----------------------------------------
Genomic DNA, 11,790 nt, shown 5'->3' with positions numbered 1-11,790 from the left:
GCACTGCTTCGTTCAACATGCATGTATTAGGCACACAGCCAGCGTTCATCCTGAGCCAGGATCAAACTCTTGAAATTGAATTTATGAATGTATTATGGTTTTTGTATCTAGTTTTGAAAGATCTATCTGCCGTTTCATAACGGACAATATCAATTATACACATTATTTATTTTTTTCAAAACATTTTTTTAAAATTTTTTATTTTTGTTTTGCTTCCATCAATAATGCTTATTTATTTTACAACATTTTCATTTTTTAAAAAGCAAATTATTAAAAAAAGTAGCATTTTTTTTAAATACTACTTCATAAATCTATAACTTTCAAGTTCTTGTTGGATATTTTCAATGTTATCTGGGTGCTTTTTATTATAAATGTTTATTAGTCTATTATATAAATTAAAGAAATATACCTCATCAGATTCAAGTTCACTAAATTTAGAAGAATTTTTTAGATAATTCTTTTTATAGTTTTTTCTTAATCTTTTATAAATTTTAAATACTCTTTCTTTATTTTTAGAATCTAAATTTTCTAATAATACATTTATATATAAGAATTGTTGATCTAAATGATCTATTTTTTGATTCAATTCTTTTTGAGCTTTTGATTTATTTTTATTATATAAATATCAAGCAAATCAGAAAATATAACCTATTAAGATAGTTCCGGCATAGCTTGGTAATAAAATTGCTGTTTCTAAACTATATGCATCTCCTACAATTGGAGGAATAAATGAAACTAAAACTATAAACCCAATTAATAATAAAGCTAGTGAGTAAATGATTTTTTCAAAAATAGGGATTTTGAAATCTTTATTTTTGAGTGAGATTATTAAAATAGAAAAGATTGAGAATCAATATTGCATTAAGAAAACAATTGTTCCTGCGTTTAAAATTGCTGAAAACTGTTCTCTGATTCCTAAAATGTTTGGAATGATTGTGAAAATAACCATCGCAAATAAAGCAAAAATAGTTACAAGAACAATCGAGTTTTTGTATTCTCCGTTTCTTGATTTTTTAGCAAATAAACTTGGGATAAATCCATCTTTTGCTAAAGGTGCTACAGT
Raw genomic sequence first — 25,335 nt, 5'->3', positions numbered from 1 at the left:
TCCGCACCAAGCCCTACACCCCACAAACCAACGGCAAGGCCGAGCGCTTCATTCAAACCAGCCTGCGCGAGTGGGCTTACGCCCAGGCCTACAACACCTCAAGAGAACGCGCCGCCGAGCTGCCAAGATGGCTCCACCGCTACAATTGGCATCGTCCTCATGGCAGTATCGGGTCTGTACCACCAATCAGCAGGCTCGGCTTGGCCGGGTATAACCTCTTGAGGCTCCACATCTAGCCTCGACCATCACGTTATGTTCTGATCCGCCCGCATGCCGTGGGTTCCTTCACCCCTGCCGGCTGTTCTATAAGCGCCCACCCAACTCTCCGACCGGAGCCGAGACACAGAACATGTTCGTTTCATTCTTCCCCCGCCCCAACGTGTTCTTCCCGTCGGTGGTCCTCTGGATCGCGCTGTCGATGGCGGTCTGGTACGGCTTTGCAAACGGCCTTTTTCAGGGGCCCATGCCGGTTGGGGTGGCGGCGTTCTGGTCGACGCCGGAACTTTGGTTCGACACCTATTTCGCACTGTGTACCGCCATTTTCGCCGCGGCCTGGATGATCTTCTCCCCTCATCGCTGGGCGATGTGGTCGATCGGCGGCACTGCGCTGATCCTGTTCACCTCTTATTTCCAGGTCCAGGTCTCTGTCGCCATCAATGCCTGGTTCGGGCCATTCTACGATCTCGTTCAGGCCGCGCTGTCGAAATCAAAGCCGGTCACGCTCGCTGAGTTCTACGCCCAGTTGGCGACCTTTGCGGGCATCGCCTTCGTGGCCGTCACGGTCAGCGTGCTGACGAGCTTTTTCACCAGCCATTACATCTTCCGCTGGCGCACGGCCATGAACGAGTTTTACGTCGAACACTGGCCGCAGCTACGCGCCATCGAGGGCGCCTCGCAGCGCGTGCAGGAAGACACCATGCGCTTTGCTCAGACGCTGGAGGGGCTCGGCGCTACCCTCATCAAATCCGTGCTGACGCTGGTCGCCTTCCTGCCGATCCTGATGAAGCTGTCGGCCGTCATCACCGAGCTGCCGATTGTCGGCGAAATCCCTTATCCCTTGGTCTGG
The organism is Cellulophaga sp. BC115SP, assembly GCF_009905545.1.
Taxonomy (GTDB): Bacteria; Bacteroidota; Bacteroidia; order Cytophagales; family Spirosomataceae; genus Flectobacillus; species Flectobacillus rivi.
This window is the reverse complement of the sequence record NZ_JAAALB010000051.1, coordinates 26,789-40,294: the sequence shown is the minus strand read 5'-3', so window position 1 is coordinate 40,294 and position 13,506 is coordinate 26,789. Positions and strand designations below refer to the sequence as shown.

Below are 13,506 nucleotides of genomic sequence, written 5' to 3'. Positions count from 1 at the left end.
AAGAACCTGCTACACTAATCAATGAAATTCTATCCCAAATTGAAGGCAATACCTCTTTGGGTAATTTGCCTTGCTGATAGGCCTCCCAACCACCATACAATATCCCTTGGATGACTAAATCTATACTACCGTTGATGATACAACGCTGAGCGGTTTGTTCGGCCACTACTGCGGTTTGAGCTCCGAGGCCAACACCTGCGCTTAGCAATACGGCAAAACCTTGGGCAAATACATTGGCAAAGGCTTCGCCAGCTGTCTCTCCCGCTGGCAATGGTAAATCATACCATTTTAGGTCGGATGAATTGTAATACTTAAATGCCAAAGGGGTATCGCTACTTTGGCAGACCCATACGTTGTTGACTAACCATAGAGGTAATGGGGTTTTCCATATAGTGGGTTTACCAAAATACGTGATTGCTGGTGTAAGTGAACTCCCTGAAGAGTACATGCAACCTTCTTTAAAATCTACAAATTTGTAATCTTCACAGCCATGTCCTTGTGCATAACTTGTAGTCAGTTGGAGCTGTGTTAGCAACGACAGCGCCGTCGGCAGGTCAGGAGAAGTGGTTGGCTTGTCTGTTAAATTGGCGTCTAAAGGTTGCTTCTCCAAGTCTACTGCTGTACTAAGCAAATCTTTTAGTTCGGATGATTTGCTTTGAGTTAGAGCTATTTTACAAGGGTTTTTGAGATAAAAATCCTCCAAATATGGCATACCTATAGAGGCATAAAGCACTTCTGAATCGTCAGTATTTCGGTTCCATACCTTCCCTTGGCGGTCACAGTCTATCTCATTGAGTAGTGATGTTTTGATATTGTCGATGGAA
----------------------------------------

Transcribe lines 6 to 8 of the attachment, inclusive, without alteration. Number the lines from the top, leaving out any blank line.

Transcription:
Taxonomy (GTDB): Bacteria; Bacteroidota; Bacteroidia; order Cytophagales; family Spirosomataceae; genus Flectobacillus; species Flectobacillus rivi.
This window is the reverse complement of the sequence record NZ_JAAALB010000051.1, coordinates 26,789-40,294: the sequence shown is the minus strand read 5'-3', so window position 1 is coordinate 40,294 and position 13,506 is coordinate 26,789. Positions and strand designations below refer to the sequence as shown.

Below are 13,506 nucleotides of genomic sequence, written 5' to 3'. Positions count from 1 at the left end.